Abū Bakr Muhammad ibn Zakariyyā al-Rāzī (known in the West by his Latinized name Rhazes) is considered one of the most original and accomplished of the medieval Muslim physicians. An impressive list of achievements is linked to his name: he pioneered the study of pediatrics, ophthalmology, synthesized laboratory acids, composed treatises on smallpox and measles, wrote voluminously in a number of scientific fields, and had extensive practical experience with treating patients.
He was born in 854 A.D. in the town of Rai in Persia, and was educated in Baghdad’s extensive network of hospitals. His biographer Ibn Khallikan describes him in the following way:
In his youth, he played on the lute and cultivated vocal music, but, on reaching the age of manhood, he renounced these occupations, saying that music proceeding from between mustaches and a beard had no charms to recommenced it. Having then applied himself to the study of medicine and philosophy, he read the works on these subjects with the attention of a man who seeks to follow the author’s reasonings step by step; and he thus acquired a perfect acquaintance with the depths of these sciences and appropriated to himself whatever truths were contained in the treatises which he perused. He then commenced attending the sick and composed a great number of books on medicine.
Another writer says: “He was the ablest physician of that age and the most distinguished; a perfect master of the art of medicine, skilled in his practice and thoroughly grounded in its principles and rules. Pupils traveled from distant countries to receive the benefit of his tuition.” [Trans. by M. de Slane, Biog. Dict. III.312]
Rhazes’s great treatise Kitab al-Mansuri (كتاب المنصوري) contains a wealth of practical advice and was used as a standard text in European medical training for many centuries. Some of his sayings are still valuable, among them the following:
When you can cure by a regimen, avoid having recourse to medicine; and when you can effect a cure with a simple medicine, avoid employing a compound one.
With a learned physician and an obedient patient, sickness soon disappears.
Treat an incipient malady with remedies which will not prostrate the strength.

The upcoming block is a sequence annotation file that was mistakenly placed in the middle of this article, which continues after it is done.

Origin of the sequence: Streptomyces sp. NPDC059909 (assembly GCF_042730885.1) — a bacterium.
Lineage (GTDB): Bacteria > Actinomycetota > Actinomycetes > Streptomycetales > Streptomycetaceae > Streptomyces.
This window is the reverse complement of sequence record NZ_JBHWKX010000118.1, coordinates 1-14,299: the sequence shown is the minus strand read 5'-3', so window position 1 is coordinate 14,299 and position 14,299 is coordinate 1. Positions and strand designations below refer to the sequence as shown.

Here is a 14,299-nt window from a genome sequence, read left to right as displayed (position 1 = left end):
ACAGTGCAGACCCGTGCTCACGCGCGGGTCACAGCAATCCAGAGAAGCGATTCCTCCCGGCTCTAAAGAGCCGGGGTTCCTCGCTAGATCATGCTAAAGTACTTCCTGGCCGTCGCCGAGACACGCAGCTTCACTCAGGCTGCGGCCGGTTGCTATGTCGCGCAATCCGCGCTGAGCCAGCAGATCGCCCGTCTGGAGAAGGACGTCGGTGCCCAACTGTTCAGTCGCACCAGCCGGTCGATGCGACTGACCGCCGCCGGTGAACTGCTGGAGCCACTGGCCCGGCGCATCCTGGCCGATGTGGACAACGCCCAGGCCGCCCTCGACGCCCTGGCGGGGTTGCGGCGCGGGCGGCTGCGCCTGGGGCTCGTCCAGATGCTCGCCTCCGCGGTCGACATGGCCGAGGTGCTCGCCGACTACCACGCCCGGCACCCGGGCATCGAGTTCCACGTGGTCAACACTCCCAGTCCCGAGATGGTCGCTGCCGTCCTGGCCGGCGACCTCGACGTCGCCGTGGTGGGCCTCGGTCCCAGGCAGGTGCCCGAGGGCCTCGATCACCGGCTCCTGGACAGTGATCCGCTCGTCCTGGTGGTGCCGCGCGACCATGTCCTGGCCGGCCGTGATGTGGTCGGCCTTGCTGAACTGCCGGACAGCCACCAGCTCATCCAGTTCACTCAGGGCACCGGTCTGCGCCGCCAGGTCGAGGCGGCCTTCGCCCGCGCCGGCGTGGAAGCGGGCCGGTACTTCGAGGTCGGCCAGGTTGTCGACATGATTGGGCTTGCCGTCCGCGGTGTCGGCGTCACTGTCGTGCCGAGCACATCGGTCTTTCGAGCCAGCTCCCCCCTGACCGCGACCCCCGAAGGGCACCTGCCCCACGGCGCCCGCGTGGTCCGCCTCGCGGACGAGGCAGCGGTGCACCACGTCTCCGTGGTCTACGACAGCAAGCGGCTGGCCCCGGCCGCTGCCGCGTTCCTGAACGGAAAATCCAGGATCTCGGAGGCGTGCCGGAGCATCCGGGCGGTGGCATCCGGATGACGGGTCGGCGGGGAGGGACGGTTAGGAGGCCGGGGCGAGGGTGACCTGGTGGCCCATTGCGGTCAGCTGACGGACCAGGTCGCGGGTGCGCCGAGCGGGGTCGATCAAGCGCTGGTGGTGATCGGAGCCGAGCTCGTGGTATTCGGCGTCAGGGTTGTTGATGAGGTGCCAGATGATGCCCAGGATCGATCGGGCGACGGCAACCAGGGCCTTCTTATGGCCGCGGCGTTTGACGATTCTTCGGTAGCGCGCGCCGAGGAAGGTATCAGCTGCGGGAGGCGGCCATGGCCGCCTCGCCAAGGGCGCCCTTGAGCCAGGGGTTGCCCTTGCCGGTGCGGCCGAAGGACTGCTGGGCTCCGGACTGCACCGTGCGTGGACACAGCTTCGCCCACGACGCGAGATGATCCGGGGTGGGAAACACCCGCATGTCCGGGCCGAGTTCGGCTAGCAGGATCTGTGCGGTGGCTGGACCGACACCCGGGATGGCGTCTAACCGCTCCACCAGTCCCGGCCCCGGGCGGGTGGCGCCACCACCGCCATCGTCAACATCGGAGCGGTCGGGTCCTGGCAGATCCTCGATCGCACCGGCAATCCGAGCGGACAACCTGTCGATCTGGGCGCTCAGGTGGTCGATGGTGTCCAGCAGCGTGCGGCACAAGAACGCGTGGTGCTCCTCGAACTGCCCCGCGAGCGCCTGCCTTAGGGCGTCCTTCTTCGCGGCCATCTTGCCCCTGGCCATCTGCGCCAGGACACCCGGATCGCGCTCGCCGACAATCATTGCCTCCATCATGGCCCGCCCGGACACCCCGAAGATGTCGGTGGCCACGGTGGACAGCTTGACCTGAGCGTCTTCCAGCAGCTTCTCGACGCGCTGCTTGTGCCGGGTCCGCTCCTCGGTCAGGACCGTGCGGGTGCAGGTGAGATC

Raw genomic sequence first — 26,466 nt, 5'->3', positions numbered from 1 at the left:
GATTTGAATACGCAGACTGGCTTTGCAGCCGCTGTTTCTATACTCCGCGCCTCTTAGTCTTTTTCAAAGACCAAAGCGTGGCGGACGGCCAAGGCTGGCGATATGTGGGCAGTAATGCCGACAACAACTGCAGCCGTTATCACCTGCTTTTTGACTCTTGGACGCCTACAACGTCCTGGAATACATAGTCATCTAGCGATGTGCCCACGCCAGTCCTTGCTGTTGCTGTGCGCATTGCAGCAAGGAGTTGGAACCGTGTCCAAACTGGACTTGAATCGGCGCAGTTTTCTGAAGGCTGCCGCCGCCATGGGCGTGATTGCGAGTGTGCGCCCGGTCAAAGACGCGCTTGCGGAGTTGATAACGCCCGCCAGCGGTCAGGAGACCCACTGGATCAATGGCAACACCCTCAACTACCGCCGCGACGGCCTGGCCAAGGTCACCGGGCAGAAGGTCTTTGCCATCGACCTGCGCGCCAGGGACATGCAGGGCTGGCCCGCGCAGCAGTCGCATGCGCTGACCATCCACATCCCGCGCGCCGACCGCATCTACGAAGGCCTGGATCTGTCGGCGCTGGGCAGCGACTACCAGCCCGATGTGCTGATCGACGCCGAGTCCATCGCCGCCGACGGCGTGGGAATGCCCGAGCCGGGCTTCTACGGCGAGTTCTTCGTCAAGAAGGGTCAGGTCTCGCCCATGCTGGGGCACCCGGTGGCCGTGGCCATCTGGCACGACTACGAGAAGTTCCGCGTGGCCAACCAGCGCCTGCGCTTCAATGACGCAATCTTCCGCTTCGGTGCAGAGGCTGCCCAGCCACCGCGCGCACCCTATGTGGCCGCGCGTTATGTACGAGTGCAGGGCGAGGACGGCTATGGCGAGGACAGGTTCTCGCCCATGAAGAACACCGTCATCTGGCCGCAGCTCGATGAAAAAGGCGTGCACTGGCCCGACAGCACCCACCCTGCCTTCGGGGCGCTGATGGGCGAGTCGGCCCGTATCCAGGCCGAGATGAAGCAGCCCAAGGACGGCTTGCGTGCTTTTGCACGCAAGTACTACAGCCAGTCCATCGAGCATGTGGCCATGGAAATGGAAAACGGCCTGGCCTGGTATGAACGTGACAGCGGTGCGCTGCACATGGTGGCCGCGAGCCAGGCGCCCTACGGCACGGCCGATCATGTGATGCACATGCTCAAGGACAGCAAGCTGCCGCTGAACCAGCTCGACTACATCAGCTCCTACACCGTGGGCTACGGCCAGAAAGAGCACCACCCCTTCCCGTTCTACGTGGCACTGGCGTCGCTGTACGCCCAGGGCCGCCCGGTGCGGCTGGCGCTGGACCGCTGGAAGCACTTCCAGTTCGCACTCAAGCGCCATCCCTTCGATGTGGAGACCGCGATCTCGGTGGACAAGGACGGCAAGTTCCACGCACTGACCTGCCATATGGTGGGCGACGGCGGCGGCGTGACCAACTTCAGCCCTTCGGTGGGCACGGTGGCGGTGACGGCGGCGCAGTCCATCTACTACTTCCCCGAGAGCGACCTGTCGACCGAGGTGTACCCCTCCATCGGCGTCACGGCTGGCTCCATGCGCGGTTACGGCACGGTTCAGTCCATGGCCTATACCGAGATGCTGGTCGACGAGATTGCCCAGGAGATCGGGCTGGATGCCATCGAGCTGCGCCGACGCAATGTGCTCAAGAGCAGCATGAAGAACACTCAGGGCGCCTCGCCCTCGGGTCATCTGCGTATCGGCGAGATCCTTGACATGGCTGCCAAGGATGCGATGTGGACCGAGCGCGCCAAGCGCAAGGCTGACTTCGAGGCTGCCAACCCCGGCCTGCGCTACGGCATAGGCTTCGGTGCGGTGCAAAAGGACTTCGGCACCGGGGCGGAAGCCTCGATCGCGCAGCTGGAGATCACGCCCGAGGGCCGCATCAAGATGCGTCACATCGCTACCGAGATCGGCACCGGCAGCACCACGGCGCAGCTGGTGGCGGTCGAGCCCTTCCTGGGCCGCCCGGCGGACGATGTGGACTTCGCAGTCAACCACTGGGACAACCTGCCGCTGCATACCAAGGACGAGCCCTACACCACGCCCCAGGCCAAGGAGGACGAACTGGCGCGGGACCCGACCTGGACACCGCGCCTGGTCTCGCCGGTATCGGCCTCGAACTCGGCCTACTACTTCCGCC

In his own charming way, our faithful guide Ibn Khallikan ignores nearly all of Rhazes’s scientific and medical accomplishments, choosing instead to repeat amusing anecdotes about his life. Like all anecdotes in Arabic literature, it houses a moral lesson, even if the story itself may be apocryphal. The following story, says Ibn Khallikan, is related by the Spanish historian of medicine Ibn Juljul in his work Generations of Physicians and Wise Men (طبقات الأطباء والحكماء).
It is said that Rhazes, when he was an old man, composed an extended treatise on alchemy and decided to present it to one of the Saminid kings named Abu Salih al-Mansur, a prince of Khorasan, who was known to be an enthusiastic patron of the arts. He was also a man of subtle cunning, and had a nose for chicanery. Al-Mansur was greatly pleased on being presented with this work, and said to the old philosopher:
Your work on alchemy is exceedingly fine. I am going to present you with a gift of one thousand dinars. And I would like you to reproduce for me the thing you have described in this treatise.
Rhazes must have grown nervous at hearing this, for he tried to stall the prince by saying as follows:
That, sire, is a task for the execution of which ample funds are necessary, as also various implements and drugs of genuine quality; and all this must be done according to the rules of art. So, the whole operation is one of great difficulty.
But the monarch was not to be put off. He told Rhazes, “Everything that you need will be furnished to you, so that you can bring about what you describe in this book. You will want for nothing.” Seeing that there was no way to wriggle out of what he was asked to do, he confessed to Al-Mansur that he would not be able to do it. The prince said to him sternly:
I should never have thought a philosopher capable of deliberate falsehood in a work represented by him as a scientific treatise, and which will engage people’s hearts in a labor from which they can draw no advantage. I have given you one thousand dinars as reward for this visit and the trouble which you have taken, but I shall assuredly punish you for committing a deliberate falsehood.
With this, he hit Rhazes on the head with a whip and then sent him off to Baghdad “with a stock of provisions for the journey.” This blow caused one of his eyes to swell, but Rhazes refused to have the boil lanced. The reason, he said sadly, was that he “had seen enough of this world.” He died soon after this.
Whether this pretty fable is true or a contrivance, we will let the reader decide. Few would be able to doubt the validity of the tale’s moral, which is that we should pay scrupulous attention to what we write, and not put out demonstrable nonsense. It is a lesson that unfortunately seems to have been lost on a great many.
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